Victoria is currently an apprentice with the Luna Jimenez Institute for Transformational Change, a dynamic organization that coaches individuals and organizations to liberate our world from oppression through healing and transformational leadership. Victoria is a second generation Chinese American born in New York City and grew up in Hong Kong, Macau and the San Francisco Bay Area. She currently lives in San Mateo, California with her spouse, Jeff, and their two wonderful children, Gabi and Micah and gigantic yorkie, Baxter. Vicki is active in a number of organizations and is the Chair of the Silicon Valley Council of Non-Profits. She is a graduate of the University of Pennsylvania.


Shavonne Gordon graduated from the University of Virginia (UVA) with a BS in Systems Engineering. She started her career as a Computer Systems Analyst, working in manufacturing for 5 years before joining Capital One, where she worked for 21 years. She spent much of her time at Capital One in Technology in a number of roles before joining HR in 2014 to follow her passion for recruiting and supporting diverse talent. As Head of Diversity and Campus Talent Acquisition for Capital One, she had tremendous impact across the firm through her focus on attracting and developing leaders, mentoring associates, and lending her counsel and insights to advance the growth and development of diverse associates at the firm. In June of 2022, Shavonne joined Morgan Stanley as the Global Head of Diversity for the Company and Infrastructure divisions, continuing to focus on the diversity work that is both her passion and purpose.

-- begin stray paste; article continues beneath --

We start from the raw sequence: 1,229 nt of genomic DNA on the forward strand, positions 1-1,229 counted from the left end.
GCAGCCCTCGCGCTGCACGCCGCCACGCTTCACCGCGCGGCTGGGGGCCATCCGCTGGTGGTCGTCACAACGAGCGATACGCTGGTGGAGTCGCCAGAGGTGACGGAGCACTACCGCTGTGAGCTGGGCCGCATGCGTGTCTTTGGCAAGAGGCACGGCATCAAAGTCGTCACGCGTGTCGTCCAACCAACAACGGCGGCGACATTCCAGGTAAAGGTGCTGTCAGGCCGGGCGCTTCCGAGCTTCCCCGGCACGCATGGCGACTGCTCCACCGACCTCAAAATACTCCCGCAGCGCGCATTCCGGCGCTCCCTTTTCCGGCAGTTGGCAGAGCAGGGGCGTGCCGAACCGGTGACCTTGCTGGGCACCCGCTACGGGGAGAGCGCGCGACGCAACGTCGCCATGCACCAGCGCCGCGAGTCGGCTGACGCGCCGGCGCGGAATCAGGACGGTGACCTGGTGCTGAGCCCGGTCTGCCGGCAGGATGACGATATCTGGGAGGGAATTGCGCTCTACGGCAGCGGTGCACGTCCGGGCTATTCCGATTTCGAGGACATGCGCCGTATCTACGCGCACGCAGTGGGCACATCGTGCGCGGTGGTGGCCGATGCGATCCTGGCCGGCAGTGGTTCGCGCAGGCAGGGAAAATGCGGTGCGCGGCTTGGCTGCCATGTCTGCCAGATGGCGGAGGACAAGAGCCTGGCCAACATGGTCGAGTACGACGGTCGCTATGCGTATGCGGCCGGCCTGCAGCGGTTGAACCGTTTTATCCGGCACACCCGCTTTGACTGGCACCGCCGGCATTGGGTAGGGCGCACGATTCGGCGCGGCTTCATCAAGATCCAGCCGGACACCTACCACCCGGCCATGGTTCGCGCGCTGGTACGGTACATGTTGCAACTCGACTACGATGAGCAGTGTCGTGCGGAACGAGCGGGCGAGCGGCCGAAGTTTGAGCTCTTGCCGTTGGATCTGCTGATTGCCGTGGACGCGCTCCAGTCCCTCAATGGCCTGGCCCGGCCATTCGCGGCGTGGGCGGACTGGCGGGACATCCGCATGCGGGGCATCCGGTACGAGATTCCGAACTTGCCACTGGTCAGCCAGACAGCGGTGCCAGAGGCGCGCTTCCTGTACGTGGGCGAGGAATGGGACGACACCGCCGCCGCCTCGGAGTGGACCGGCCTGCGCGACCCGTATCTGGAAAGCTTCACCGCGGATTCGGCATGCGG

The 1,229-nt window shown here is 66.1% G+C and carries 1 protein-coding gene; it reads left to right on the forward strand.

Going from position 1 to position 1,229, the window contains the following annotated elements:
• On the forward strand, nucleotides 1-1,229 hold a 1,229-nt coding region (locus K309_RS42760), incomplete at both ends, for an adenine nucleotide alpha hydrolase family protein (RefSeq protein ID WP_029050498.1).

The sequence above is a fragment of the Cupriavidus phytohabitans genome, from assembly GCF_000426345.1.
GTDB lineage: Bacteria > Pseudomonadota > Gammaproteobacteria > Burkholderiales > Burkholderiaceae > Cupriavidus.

In 2019, Shavonne was recognized by Savoy magazine as one of the Most Influential Women in Corporate America, and again in 2023 as one of the Most Influential Executives in Diversity and Inclusion. In 2020, Shavonne was appointed to the Board of Visitors for Virginia State University, an HBCU in VA, where she serves as Vice Rector. Shavonne also sits on the board for the CALIBR Global Leadership Network, the Ridley Scholarship Program at UVA, and the advisory board for the Ron Brown Scholars Program. She resides in Glen Allen, VA with her 15-year-old daughter, Simone, and her 19-year-old daughter, Kennedy.